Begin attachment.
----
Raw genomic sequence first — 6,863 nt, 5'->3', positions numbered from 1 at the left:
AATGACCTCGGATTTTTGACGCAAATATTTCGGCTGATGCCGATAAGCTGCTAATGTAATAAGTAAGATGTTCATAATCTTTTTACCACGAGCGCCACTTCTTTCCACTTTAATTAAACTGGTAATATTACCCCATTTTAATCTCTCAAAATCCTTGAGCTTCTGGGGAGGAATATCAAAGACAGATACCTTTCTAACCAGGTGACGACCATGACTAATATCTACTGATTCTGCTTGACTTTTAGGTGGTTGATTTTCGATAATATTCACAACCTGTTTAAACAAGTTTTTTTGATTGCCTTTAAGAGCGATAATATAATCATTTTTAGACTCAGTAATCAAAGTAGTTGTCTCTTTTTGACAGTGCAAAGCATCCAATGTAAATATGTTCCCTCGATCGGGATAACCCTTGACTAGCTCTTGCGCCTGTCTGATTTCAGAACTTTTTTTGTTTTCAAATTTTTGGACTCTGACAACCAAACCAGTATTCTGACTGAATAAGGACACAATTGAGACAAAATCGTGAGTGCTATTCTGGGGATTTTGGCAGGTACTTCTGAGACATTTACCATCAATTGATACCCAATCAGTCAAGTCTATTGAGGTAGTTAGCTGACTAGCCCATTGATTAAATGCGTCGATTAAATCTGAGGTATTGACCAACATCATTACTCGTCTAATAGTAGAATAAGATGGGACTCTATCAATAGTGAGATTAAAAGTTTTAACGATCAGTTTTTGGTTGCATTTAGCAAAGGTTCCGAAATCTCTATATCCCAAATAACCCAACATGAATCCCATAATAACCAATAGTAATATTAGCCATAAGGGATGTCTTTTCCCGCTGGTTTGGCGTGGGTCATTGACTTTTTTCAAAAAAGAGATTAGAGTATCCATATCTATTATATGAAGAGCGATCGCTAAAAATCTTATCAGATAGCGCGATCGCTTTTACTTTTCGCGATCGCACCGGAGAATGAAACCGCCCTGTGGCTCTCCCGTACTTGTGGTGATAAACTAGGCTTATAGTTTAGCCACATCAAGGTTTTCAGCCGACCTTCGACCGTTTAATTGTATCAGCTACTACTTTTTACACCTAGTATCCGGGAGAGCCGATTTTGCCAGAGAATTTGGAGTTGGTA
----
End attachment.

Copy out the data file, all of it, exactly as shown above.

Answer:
Raw genomic sequence first — 6,863 nt, 5'->3', positions numbered from 1 at the left:
AATGACCTCGGATTTTTGACGCAAATATTTCGGCTGATGCCGATAAGCTGCTAATGTAATAAGTAAGATGTTCATAATCTTTTTACCACGAGCGCCACTTCTTTCCACTTTAATTAAACTGGTAATATTACCCCATTTTAATCTCTCAAAATCCTTGAGCTTCTGGGGAGGAATATCAAAGACAGATACCTTTCTAACCAGGTGACGACCATGACTAATATCTACTGATTCTGCTTGACTTTTAGGTGGTTGATTTTCGATAATATTCACAACCTGTTTAAACAAGTTTTTTTGATTGCCTTTAAGAGCGATAATATAATCATTTTTAGACTCAGTAATCAAAGTAGTTGTCTCTTTTTGACAGTGCAAAGCATCCAATGTAAATATGTTCCCTCGATCGGGATAACCCTTGACTAGCTCTTGCGCCTGTCTGATTTCAGAACTTTTTTTGTTTTCAAATTTTTGGACTCTGACAACCAAACCAGTATTCTGACTGAATAAGGACACAATTGAGACAAAATCGTGAGTGCTATTCTGGGGATTTTGGCAGGTACTTCTGAGACATTTACCATCAATTGATACCCAATCAGTCAAGTCTATTGAGGTAGTTAGCTGACTAGCCCATTGATTAAATGCGTCGATTAAATCTGAGGTATTGACCAACATCATTACTCGTCTAATAGTAGAATAAGATGGGACTCTATCAATAGTGAGATTAAAAGTTTTAACGATCAGTTTTTGGTTGCATTTAGCAAAGGTTCCGAAATCTCTATATCCCAAATAACCCAACATGAATCCCATAATAACCAATAGTAATATTAGCCATAAGGGATGTCTTTTCCCGCTGGTTTGGCGTGGGTCATTGACTTTTTTCAAAAAAGAGATTAGAGTATCCATATCTATTATATGAAGAGCGATCGCTAAAAATCTTATCAGATAGCGCGATCGCTTTTACTTTTCGCGATCGCACCGGAGAATGAAACCGCCCTGTGGCTCTCCCGTACTTGTGGTGATAAACTAGGCTTATAGTTTAGCCACATCAAGGTTTTCAGCCGACCTTCGACCGTTTAATTGTATCAGCTACTACTTTTTACACCTAGTATCCGGGAGAGCCGATTTTGCCAGAGAATTTGGAGTTGGTA